For Christoph, who was one of my first advisers and teachers in theology; coming the same winter 1999 as a Professor as I myself as a young student to Heidelberg. A true Socratic teacher who has asked more than to give definite answers by himself. For Christoph, whom I have owed for more than a decade a study on an issue we have discussed earlier. Wished I could have finished my book earlier. For Christoph, family guy, teacher, son of his church, friend of many and for many more... Rest in Peace and in God´s eternity and Glory

    Reply
  • Daniel Mourkojannis
    Daniel Mourkojannis
    Monday 27 September 2021, 5.44pm

    I was very shocked by the news of Christoph Schwöbel's sudden death. I got to know Prof. Schwöbel as an inspiring theologian during his time at Kiel University. His great, encyclopedic knowledge, his "british humour" his openness and fairness as well as his hospitality made a deep impression on me. I would like to express my sincere condolences to his relatives and friends. Daniel Mourkojannis

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  • Hartmut Rosenau
    Hartmut Rosenau
    Tuesday 28 September 2021, 8.40am

    It is so sad to hear that you are gone, dear Christoph! I will keep you in my mind as one of only few theologians who impress others by their thoughts and by their personality as well. Thank you for many inspiring discussions - and rest In peace!

    Reply
  • Khegan Delport
    Khegan Delport
    Tuesday 28 September 2021, 10.11pm

    Christoph was very kind to me during my student exchange at the University of Tübingen in 2014. He also had an impact on the final form of my masters dissertation, which I was completing at that stage, as well as assisting me in several research applications I made thereafter. His death is a significant loss to the theological fraternity.

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  • Dr. Hans R. Balzer
    Dr. Hans R. Balzer
    Monday 18 October 2021, 5.07pm

    Christoph Schwöbel and I worked next-door to each other in Marburg from 1980 to 1983. I probably remember every word he said in our discussions on the floor and over coffee - because each of his words had real meaning! Our mentor, the late Professor Ratschow, once told me: "Mr. Schwöbel's professional future is my greatest concern. He is very modest, but every colleague realizes - Mr. Schwöbel knows much more than all of them together!" Then I went to Africa, he went to the UK, and we lost sight... I regret that I never contacted him all these years. But who he was and what he did will be a blessing for generations.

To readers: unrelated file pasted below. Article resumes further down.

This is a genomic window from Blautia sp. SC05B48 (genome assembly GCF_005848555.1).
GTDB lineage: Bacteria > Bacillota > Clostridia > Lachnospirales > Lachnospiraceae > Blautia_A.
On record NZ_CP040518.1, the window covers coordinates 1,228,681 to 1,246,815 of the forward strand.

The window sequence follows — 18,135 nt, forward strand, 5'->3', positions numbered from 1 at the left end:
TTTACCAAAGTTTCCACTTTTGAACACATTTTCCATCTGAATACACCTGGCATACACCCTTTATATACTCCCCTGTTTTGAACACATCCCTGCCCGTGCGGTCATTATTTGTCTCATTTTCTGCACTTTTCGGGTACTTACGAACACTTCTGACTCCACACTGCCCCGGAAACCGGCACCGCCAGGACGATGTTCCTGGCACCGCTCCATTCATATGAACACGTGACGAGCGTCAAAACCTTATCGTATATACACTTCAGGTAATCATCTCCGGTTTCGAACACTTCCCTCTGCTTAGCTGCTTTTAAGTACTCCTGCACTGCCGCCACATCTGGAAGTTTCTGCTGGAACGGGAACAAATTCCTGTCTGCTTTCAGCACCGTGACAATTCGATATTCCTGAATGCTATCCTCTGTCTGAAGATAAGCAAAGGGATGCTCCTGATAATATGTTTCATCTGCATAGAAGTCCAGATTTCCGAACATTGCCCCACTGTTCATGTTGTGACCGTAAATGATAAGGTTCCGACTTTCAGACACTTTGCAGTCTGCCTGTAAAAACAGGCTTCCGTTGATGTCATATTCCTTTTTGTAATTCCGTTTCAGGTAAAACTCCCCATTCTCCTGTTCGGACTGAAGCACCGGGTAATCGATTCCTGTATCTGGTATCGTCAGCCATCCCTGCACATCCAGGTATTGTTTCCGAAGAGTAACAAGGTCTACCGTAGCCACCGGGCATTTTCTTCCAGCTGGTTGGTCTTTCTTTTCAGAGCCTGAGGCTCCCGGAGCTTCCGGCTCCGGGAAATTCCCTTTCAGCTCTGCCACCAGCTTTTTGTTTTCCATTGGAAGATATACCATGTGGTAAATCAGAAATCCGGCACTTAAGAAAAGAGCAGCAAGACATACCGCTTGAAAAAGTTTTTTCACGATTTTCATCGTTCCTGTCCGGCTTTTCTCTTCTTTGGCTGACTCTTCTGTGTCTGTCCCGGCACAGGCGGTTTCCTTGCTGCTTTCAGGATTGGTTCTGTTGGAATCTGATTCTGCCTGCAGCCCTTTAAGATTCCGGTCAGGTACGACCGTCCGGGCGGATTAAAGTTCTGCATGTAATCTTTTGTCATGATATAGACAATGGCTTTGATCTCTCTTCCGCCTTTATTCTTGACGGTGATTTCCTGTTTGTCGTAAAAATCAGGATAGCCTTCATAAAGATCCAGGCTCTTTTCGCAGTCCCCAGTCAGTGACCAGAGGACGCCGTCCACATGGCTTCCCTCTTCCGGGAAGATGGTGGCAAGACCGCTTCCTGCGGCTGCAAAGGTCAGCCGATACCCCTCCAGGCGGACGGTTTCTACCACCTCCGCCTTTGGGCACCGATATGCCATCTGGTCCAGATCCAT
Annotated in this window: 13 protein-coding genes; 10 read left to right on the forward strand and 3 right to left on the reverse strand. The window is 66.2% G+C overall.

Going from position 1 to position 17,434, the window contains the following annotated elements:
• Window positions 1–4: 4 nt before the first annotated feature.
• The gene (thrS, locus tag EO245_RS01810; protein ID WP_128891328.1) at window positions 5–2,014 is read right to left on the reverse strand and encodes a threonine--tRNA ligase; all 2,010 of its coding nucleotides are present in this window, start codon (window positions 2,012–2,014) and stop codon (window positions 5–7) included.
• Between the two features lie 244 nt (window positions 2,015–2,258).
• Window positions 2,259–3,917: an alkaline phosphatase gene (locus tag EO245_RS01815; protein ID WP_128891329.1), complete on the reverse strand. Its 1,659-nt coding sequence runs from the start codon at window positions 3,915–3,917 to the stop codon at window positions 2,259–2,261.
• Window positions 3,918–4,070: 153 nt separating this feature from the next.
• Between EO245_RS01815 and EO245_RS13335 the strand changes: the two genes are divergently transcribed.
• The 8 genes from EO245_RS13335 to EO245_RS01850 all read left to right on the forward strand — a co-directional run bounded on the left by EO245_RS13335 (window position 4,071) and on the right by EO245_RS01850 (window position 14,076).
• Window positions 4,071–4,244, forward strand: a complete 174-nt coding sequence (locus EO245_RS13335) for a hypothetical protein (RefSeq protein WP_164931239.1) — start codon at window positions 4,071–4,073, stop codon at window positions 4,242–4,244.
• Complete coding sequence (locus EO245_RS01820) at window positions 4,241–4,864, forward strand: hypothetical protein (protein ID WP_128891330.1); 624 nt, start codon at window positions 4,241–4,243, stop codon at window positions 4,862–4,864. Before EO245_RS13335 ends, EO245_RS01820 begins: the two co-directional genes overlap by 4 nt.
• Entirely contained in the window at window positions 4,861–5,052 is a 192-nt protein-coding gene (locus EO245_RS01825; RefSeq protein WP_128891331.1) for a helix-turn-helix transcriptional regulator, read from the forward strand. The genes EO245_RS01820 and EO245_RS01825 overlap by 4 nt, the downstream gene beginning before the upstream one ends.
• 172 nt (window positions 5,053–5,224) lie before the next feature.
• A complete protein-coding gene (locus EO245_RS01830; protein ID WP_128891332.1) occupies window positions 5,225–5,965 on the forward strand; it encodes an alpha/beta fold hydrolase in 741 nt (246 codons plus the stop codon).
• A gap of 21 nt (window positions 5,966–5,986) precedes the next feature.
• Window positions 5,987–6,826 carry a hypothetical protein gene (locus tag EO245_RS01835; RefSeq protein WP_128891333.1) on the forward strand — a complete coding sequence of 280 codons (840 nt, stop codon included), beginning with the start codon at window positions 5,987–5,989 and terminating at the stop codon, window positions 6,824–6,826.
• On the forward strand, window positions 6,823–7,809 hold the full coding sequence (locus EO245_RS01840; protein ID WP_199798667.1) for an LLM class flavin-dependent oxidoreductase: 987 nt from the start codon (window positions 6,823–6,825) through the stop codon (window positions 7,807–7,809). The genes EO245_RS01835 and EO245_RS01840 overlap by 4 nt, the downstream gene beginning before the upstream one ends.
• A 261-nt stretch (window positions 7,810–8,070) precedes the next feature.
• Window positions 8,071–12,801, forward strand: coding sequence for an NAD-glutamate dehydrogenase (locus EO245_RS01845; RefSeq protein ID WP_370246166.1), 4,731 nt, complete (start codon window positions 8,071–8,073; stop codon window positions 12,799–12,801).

Reply
  • Lena Kremp
    Lena Kremp
    Thursday 21 October 2021, 7.10am

    I am shocked of this message. He was my favorite professor in Tübingen, and I always enjoyed attending his lectures and seminars. I learned a lot from him and always appreciated his pleasant manner, not only in lectures and seminars, but also in exams. With his calm voice he took away the fear of the exam. The news that he can no longer teach makes me very sad. My thoughts are with his family, friends, colleagues and students. His death is a great loss to theology.

    Reply
  • Simon Kremp
    Simon Kremp
    Friday 29 October 2021, 11.31am

    I am very saddened and shocked by the news of his early passing. I remember vividly sitting in his office in Tübingen, talking about Tolkien and his theology while he smoked his pipe. He was a good lecturer and friendly examiner. He helped me a lot with starting my exam thesis and gladly accepted in supervising my PhD work. The world has lost a great man and theologian. My thoughts and prayers are with his family and friends, and also with his colleagues and students.

    Reply
  • O. B.
    Friday 19 November 2021, 7.22pm

    In shock and mourning - and deep gratefulness. I met Mr. Schwöbel in my second semster in Kiel - after studying in Göttingen and Jerusalem - and he fundamentally changed my perspective on how to play with philosophical and theological models. He first introduced me to the thoughts of Colin Gunton and David Ray Griffin. His own theological challenges have been and still are tempting for my live and believe - in retrospect I can appreciate how the encounter of his personality has played out in my later live and thought. I hope that I have been able to kindle some sparks of this fire of thought in a few of my own pupils later on. It is a great gift, that his humorous voice can still be heared in a lot of presentations available on the internet - and if I listen to his words I still can see his face with his big beard as in the days of Kiel. O weiter, stiller Friede! So tief im Abendrot. Wie sind wir wandermüde – Ist dies etwa der Tod?

    Reply